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Monday, February 23, 2009

Five Ways To Speed Up the Oscars

Got a chance to watch the 81st Annual Academy Awards last night and I must say that everything ran pretty smoothly and actually quickly for the most part. The first noticeable gaffe was a stage hand pulling the curtain in the wrong direction as the Best Supporting Actress montage played. Hugh Jackman infused a lot of energy into the telecast and he did play it pretty safe avoiding a lot of hot button jokes that someone like Whoopi Goldberg or Billy Crystal would have relished in making. He didn’t make a lot of jokes but held the broadcast together.

However, the old running gag about the length of the Oscars isn’t just a joke. These things go on way too long. Call it a product of an ADD addled audience in today’s society but they could have trimmed a good deal of time off the broadcast. As a long time Oscar watcher, here are some suggestions.
  1. Either get rid of the “In Memoriam” tribute or include everyone who died.
    For those of us not watching a 60” HD television set, we missed half of the tributes because they chose to pan around the theater instead of having the entire clip be seen up close. So, there were a few I missed.

    Now, I understand you cannot include a tribute to every single person who passed away in the last year but if you just show the cool kids that died, then you are doing a disservice to the rest of the people that passed. Last year, one omission was Brad Renfro. The Academy’s official response was, "Unfortunately we cannot include everyone. Our goal is to honor individuals who worked in the many professions and trades of the motion picture industry, not just actors." If that’s the case, then kill (no pun intended) the segment altogether.

    There was no mention of the following people and it wasn’t because they didn’t have the prep time.
    Robert Prosky – Great character actor. One of those “Hey, it’s that guy!” kind of actors.
    George Carlin – True he was more of a comedian and better known for his television roles, but still, his death had a profound effect.
    Jerry Reed – The Snowman?!?!? Come on. Ok, so he wasn’t a huge actor but still memorable.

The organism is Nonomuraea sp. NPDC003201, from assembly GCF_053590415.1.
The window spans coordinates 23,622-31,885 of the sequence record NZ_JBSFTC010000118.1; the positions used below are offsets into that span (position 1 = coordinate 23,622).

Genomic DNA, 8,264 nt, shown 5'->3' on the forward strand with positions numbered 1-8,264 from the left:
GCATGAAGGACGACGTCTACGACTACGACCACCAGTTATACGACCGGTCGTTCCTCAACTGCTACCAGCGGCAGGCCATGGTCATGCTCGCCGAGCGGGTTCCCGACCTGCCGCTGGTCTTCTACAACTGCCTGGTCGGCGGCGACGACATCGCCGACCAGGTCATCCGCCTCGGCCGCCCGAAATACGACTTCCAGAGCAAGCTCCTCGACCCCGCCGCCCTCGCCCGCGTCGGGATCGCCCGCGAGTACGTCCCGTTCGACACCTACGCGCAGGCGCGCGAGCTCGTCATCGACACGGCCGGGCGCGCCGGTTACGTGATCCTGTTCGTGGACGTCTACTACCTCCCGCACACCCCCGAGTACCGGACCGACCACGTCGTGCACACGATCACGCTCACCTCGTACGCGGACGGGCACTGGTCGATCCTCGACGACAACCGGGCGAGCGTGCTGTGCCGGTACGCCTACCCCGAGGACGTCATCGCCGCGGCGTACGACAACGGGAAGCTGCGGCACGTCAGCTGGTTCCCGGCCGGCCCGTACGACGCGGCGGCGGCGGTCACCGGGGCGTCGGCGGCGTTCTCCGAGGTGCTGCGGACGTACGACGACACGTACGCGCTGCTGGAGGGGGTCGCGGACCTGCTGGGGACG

Harvey Korman – This is a tremendous oversight. Harvey was a hell of a character actor and a brilliant funny man. If you can remember Vampira, you can remember Count de Monet and Hedley LaMarr.
    Don LaFontaine – While not technically an actor, without him you wouldn’t get half the viewership of the movies up for Academy Awards. This falls into that whole “many trades and professions” category.

    If you want to honor the big names like Paul Newman or Paul Scofield then take 10 seconds off the commercial broadcast and do a small tribute. Then at the normal time for the “In Memoriam” montage can run quicker and have a more completed list.

  2. Go back to the old format of having the previous winner of the opposite gender present the acting awards.
    It was a little too “Vagina Monologues” for my taste and not everyone gets the love if one actor/actress sits there and gushes for five minutes on their selected nominee. Go back to the old format and give us a clip of the damn movie that these people did so well in that they deserved to get nominated. Perhaps a conspiracy is abound on why certain actors won over others….and better yet, why some weren’t nominated at all.

  3. Kill the production numbers for “Best Song” or speed them up.
    Granted, we only had three nominations this year and WTF is up with that? Why was there only three and two of them were from Slumdog Millionaire? From what I’ve heard Bruce Springsteen was really snubbed in this category. Where was I? Oh yeah. The production numbers were a bit quicker than they had been but I think they still don’t add nearly enough value to be in the broadcast. If they want to showcase Best Song, find a way to fill time at commercial breaks or another spot and play them.

  4. Hold applause.
    When you’re up there rattling off a bunch of nominees, some get an inordinate amount of applause. Why not hold all the applause until after the nominees are read. This gives enough time to actually hear the names and if there is an accompanying clip, hear the clip. It’s also polite.

  5. Put the nominees closer to the stage.
    Yeah, so, Slumdog Millionaire was the big winner of the awards but we all had to wait an extra five minutes for the evening news because the entire population of Mumbai had to come up on stage from the back of the theater. I’m all for giving credit where credit is due, but put all the nominees or those who would be accepting for a nominee up in the front rows. I didn’t see Jack Nicholson, front and center, holding court, as usual, although an unwarranted spread eagle crotch shot of Sean Penn was held on far too long for my taste.

Final thoughts:
Best Line of the Night: “You look like you work at a Hasidic Meth Lab” Natalie Portman talking about Ben Stiller’s appearance in the vein of Joaquin Phoenix
Worst Line of the Night: Anything that came out of Bill Maher’s mouth.. although, “Domo Arigato Mr. Roboto” said by Kunio Kato after winning for La Maison En Petits Cubes runs a close second.

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